There are tons of things organizers can do to make protests more accessible for those with different needs. Here are 6 ideas.

“Take A Stand.”
“Join The March.”
“Step up.”

These three common phrases are often used as an attempt to mobilize groups in a fight for their rights. But what about those who are immobilized — the folks for whom a step, let alone a march, is not an option?

Protests are critical in this shaky political climate. However, as we call our community to social arms, we must think about how to not only include but to center the most marginalized of voices: people with disabilities.

There are many things to consider in order to make an event accessible for a variety of needs. Whether it is a matter of mobility, access to restrooms and other necessities, or safe places to sit for those who cannot stand for long, there are tons of things organizers can do to make protests more accessible for those with different needs. After all, if we do not center the needs of those whom we claim to be fighting for, then these actions all just boil down to acts of intellectual and sociopolitical masturbation.

Related: 6 Alternative Ways to Protest This Weekend

Here are 5 things that organizers can do to make protests more accessible.

1. For Every March, Offer A Rally Alternative

Not everyone can march. For those of us with mobility issues, provide a safe space for folks to congregate, exchange ideas and begin community planning.

2. When Speaking At A Rally, Be Mindful of Ableist Language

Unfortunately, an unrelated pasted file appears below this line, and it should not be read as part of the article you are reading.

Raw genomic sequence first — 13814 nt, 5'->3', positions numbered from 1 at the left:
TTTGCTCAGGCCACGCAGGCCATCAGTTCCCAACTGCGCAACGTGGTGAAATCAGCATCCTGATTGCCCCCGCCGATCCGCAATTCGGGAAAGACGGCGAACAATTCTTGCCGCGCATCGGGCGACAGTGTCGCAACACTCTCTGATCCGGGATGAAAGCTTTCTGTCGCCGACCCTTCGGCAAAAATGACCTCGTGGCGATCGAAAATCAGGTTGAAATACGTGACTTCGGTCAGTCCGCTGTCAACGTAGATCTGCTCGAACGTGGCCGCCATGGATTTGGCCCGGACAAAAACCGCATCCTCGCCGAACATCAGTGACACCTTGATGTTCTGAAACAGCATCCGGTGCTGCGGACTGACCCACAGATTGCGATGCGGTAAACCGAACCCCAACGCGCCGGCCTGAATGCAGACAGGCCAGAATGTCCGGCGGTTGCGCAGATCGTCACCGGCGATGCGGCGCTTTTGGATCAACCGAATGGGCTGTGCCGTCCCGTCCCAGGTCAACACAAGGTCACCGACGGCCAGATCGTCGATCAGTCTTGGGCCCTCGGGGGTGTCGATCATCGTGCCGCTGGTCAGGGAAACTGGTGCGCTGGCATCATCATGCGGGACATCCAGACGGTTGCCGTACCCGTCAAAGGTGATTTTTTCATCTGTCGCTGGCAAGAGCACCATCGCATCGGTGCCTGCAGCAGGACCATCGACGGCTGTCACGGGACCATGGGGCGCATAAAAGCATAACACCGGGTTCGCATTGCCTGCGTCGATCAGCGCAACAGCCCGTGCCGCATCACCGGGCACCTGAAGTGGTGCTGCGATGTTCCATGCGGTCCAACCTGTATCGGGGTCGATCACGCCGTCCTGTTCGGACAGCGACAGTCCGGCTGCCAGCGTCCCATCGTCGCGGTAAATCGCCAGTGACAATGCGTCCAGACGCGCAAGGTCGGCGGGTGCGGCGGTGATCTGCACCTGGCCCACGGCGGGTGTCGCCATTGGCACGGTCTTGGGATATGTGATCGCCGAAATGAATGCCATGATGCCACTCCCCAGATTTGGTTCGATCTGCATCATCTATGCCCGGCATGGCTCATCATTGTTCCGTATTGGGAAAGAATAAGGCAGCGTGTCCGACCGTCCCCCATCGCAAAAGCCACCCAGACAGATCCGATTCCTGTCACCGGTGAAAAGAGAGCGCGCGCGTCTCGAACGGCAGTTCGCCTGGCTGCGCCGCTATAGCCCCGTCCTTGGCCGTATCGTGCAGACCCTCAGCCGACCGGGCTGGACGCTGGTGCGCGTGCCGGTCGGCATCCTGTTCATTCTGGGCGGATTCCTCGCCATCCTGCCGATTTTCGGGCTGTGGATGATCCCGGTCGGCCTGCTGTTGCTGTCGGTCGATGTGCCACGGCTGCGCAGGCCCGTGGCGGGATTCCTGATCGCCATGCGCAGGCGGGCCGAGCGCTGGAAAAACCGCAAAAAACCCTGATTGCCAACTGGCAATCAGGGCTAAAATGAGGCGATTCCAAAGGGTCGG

This one should absolutely go without saying, but you would be surprised at just how embedded ableist language is within our culture, even within social-justice and politically-minded communities.

3. Only Use Truly Accessible Spaces

When hosting community events, don’t choose spaces that do not have ramps or street-level doorways for folks using wheelchairs or other mobility devices. It doesn’t matter how cheap (or free) the space is — it isn’t truly a community event if you are excluding an integral part of the community.

Bathrooms must also be accessible, with doorways wide enough for someone using an ADA-approved wheelchair to pass through, and there must be a metal transfer pole in the restroom for those using chairs.

4. Plan Around Spaces With Restrooms

Not every disability is centered around mobility. Some folks must have access to restrooms. When planning rallies in public parks, make sure that there is a restroom within a close distance (less than a block) from the meeting space.

5. Offer Wheelchairs and Folks to Push Them

If you must march, gather wheelchairs for those with mobility issues but no access to mobility devices, and find volunteers to push them. And don’t just stick folks in wheelchairs at the back of the line in a sea of butts and armpits. Put them front and center of the march — especially if your platform involves healthcare and disability rights.

It isn’t just enough to talk about the rights and needs of PWD. It’s time to show solidarity by truly centering these identities. Remember, disabled folks are not just hot-button issues; we’re people who deserve to be recognized and treated with dignity.

Comments